for the Prince of Wales Bowl
St Francis Yacht Club – San Francisco, CA
October 3-5, 2014
- Notice of Race revised September 15, 2014
- NOR Amendment 1 posted September 16, 2014
- Sailing Instructions posted September 30, 2014
- SI Amendment 1 posted October 2, 2014
- SI Amendment 2 posted October 3, 2014
- SI Amendment 3 posted October 4, 2014
- ISAF Match Racing Rankings
Taking a deep breath after winning his second U.S. Match Racing Championship, Nathan Hollerbach allowed, “Going five races deep against Dave Dellenbaugh in the Final was stressful, I won’t kid you. This was the most competitive match racing I’ve ever had.”
With courses set along the San Francisco cityfront, under the windows of host St. Francis Yacht Club, the windward-leeward legs were either with or against currents that topped two knots in all three days of racing. Ebb currents were especially taxing because weather mark roundings compressed the distance between boats, and the counter-current extended time on the leg. “Racing downwind against the current was just exhausting,” Hollerbach said. “In that, you have to stay calm and not be your own worst enemy when you see the other guy catch a puff. I swear, this took a few years off my life.”
About the Championships
Match Racing competition for the Prince of Wales Bowl started in 1931 at the Arcadia Yacht Club under the sponsorship of the Royal Nova Scotia Yacht Squadron. Similar to the Sir Thomas Lipton Cups, there are numerous ‘Prince of Wales Bowls’ in competition among yacht clubs in North America. In 1937, it was permanently retired by the Vineyard Haven Yacht Club, Massachusetts in the days when the club had so much talent, e.g. the Besse brothers, John H. (Jack) Ware, Kingman Brewster, Frank Jewett, Jr. (who sailed in the singlehanded class in 1936 Olympics) that its members drew lots to see who would compete in which NAYRU championship. It is fitting that the helmsman of the 1934 POW winning crew, Frank Jewett, Jr. was instrumental in persuading the Club in 1965 to restore the Bowl to active competition as a perpetual trophy for the Southern Massachusetts Yacht Racing Association’s interclub match racing championship.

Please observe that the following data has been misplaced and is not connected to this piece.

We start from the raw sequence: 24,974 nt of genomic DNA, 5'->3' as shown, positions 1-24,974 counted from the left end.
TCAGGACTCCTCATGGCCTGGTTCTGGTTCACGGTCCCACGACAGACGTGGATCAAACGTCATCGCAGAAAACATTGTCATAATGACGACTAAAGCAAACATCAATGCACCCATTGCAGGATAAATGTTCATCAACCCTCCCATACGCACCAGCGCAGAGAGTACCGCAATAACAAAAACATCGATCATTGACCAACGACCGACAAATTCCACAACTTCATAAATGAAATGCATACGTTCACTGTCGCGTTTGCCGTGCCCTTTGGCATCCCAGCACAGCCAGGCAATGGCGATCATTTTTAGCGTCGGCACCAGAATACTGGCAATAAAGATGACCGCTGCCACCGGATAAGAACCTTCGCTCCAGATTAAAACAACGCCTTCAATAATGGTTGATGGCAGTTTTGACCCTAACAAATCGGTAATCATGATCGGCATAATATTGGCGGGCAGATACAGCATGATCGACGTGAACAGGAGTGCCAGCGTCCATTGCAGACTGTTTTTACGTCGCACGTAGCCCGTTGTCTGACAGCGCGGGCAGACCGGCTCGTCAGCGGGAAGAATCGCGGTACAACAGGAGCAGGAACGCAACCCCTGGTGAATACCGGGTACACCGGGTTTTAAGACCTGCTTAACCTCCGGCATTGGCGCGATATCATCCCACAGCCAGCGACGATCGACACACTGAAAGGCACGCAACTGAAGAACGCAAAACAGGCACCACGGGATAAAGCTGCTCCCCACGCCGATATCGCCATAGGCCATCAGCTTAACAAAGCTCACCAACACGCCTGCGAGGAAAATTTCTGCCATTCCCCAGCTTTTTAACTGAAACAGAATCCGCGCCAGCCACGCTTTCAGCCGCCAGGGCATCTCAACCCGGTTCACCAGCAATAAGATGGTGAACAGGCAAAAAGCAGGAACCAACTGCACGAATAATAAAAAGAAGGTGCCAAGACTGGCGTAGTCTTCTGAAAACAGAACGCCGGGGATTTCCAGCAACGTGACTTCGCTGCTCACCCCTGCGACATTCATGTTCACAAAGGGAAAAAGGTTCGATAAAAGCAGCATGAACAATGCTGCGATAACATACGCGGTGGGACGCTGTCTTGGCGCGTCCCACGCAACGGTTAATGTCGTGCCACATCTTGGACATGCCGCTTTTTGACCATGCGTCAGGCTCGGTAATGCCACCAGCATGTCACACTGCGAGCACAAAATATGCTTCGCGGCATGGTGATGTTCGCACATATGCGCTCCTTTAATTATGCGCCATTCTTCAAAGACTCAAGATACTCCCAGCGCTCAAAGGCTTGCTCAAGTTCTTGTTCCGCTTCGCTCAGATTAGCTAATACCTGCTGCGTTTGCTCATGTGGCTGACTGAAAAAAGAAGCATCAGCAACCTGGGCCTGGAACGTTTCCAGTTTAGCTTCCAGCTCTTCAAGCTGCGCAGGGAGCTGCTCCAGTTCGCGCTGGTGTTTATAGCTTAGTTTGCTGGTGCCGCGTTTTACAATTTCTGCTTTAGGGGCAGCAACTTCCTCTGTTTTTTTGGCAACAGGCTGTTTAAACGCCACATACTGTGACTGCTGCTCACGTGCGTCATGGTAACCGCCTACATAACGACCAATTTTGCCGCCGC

In 1967, Mr. Jewett requested the Southern Massachusetts Yacht Racing Association’s Executive Committee to open up the event for the first North American interclub match racing championship. Jewett became the first chairman of the NAYRU POW Committee. Under his leadership, conditions and courses were refined in ways that affected events such as the America’s Cup by, for example, drastically shortening the length of the starting line for match racing. The Championship no doubt had an influence on the special section of the racing rules for match racing.
In 1975, the event grew still further to become the U.S. Match Racing Championship.
Championship Facts & Features
- San Francisco Bay city front, San Francisco, CA.
- The competition is between yacht clubs and not between specifically designated persons. Each member of
the crew must be a member of US Sailing and of a sailing organization that is a US Sailing member, except
that participants from other countries shall either be members of US Sailing or be members of their ISAF
recognized national authority for sailing.
- The event will consist of the following stages:
Stage 1 – Preliminary Round Robin Racing
Stage 2 – Semi Final/Final Knock-out Series
Prince of Wales Bowl
Notice of Race